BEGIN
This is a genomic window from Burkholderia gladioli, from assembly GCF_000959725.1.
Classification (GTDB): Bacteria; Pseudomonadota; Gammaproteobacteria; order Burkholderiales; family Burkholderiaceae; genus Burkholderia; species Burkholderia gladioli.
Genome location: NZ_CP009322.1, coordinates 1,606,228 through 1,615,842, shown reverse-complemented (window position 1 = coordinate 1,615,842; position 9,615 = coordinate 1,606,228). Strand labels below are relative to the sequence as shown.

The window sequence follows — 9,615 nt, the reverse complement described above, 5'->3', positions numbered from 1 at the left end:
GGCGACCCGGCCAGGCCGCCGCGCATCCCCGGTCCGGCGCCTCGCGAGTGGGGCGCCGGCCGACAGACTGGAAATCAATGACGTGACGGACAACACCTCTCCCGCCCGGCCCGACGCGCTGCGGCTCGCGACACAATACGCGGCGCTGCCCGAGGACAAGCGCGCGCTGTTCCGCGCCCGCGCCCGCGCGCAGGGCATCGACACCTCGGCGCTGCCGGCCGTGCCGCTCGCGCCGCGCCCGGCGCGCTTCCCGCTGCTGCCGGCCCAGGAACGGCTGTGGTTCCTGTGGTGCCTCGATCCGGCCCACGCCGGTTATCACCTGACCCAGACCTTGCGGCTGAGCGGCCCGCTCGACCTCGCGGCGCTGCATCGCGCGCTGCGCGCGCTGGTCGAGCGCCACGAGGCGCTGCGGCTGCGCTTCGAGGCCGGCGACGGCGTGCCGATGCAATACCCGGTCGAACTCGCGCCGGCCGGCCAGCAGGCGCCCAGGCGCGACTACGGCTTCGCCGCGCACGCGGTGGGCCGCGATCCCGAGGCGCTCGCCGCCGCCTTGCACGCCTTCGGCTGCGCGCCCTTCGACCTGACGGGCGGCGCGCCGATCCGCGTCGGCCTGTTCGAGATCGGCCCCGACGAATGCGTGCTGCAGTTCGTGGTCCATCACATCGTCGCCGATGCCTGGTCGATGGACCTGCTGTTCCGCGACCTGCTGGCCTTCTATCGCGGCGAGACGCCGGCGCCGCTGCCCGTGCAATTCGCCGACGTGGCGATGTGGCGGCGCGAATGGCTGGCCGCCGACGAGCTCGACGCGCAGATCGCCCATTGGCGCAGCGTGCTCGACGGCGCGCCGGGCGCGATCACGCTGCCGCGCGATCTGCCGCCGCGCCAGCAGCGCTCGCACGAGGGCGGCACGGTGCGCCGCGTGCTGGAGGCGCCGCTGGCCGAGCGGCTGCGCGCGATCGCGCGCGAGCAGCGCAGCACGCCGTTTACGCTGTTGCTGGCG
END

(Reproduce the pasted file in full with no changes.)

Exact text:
This is a genomic window from Burkholderia gladioli, from assembly GCF_000959725.1.
Classification (GTDB): Bacteria; Pseudomonadota; Gammaproteobacteria; order Burkholderiales; family Burkholderiaceae; genus Burkholderia; species Burkholderia gladioli.
Genome location: NZ_CP009322.1, coordinates 1,606,228 through 1,615,842, shown reverse-complemented (window position 1 = coordinate 1,615,842; position 9,615 = coordinate 1,606,228). Strand labels below are relative to the sequence as shown.

The window sequence follows — 9,615 nt, the reverse complement described above, 5'->3', positions numbered from 1 at the left end:
GGCGACCCGGCCAGGCCGCCGCGCATCCCCGGTCCGGCGCCTCGCGAGTGGGGCGCCGGCCGACAGACTGGAAATCAATGACGTGACGGACAACACCTCTCCCGCCCGGCCCGACGCGCTGCGGCTCGCGACACAATACGCGGCGCTGCCCGAGGACAAGCGCGCGCTGTTCCGCGCCCGCGCCCGCGCGCAGGGCATCGACACCTCGGCGCTGCCGGCCGTGCCGCTCGCGCCGCGCCCGGCGCGCTTCCCGCTGCTGCCGGCCCAGGAACGGCTGTGGTTCCTGTGGTGCCTCGATCCGGCCCACGCCGGTTATCACCTGACCCAGACCTTGCGGCTGAGCGGCCCGCTCGACCTCGCGGCGCTGCATCGCGCGCTGCGCGCGCTGGTCGAGCGCCACGAGGCGCTGCGGCTGCGCTTCGAGGCCGGCGACGGCGTGCCGATGCAATACCCGGTCGAACTCGCGCCGGCCGGCCAGCAGGCGCCCAGGCGCGACTACGGCTTCGCCGCGCACGCGGTGGGCCGCGATCCCGAGGCGCTCGCCGCCGCCTTGCACGCCTTCGGCTGCGCGCCCTTCGACCTGACGGGCGGCGCGCCGATCCGCGTCGGCCTGTTCGAGATCGGCCCCGACGAATGCGTGCTGCAGTTCGTGGTCCATCACATCGTCGCCGATGCCTGGTCGATGGACCTGCTGTTCCGCGACCTGCTGGCCTTCTATCGCGGCGAGACGCCGGCGCCGCTGCCCGTGCAATTCGCCGACGTGGCGATGTGGCGGCGCGAATGGCTGGCCGCCGACGAGCTCGACGCGCAGATCGCCCATTGGCGCAGCGTGCTCGACGGCGCGCCGGGCGCGATCACGCTGCCGCGCGATCTGCCGCCGCGCCAGCAGCGCTCGCACGAGGGCGGCACGGTGCGCCGCGTGCTGGAGGCGCCGCTGGCCGAGCGGCTGCGCGCGATCGCGCGCGAGCAGCGCAGCACGCCGTTTACGCTGTTGCTGGCG